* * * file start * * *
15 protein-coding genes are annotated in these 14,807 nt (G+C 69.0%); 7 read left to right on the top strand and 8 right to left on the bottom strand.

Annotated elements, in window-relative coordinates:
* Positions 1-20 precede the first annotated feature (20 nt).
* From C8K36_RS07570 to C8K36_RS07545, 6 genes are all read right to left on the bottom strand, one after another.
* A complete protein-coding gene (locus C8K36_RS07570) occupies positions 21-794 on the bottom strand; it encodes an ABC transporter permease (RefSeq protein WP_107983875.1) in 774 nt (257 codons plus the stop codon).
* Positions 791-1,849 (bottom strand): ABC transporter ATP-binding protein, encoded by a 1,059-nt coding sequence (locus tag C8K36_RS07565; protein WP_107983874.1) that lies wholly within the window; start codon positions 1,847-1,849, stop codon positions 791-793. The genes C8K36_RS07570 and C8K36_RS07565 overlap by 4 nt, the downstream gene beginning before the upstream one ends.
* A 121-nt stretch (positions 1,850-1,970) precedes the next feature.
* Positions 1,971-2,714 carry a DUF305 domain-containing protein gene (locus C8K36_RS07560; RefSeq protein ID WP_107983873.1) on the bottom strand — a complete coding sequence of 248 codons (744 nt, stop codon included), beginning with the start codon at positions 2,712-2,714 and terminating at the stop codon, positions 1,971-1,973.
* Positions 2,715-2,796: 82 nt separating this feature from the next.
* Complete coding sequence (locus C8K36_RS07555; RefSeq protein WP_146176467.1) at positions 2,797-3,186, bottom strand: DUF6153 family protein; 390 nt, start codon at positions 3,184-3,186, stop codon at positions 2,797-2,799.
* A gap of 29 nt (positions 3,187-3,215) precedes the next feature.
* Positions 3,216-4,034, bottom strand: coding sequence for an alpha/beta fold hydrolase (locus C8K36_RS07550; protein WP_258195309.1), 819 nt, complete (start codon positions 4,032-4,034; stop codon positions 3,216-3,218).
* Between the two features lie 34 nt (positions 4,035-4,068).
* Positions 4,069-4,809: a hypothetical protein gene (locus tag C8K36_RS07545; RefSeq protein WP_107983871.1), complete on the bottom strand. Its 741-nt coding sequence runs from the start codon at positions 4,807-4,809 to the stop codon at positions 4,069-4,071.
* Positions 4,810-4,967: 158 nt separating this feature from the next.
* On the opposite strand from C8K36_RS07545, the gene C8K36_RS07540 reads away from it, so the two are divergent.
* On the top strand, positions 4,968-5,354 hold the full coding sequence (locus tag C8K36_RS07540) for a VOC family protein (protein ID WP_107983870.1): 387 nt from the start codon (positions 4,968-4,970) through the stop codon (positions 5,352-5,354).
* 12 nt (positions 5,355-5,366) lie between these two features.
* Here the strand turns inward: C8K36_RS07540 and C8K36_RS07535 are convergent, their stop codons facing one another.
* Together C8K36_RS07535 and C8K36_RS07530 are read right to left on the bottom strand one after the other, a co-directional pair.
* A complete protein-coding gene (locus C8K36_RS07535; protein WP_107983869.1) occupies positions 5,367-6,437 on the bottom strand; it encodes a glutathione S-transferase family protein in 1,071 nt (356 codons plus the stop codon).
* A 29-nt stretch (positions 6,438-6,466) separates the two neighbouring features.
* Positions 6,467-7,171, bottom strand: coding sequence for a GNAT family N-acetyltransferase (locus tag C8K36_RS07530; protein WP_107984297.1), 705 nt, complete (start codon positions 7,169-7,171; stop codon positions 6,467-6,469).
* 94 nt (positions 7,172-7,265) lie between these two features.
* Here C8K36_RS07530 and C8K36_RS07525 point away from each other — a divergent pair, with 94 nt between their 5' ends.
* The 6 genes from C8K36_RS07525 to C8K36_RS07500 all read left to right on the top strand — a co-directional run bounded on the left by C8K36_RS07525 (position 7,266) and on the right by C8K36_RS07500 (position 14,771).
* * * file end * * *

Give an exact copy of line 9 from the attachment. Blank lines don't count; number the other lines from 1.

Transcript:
* Positions 2,715-2,796: 82 nt separating this feature from the next.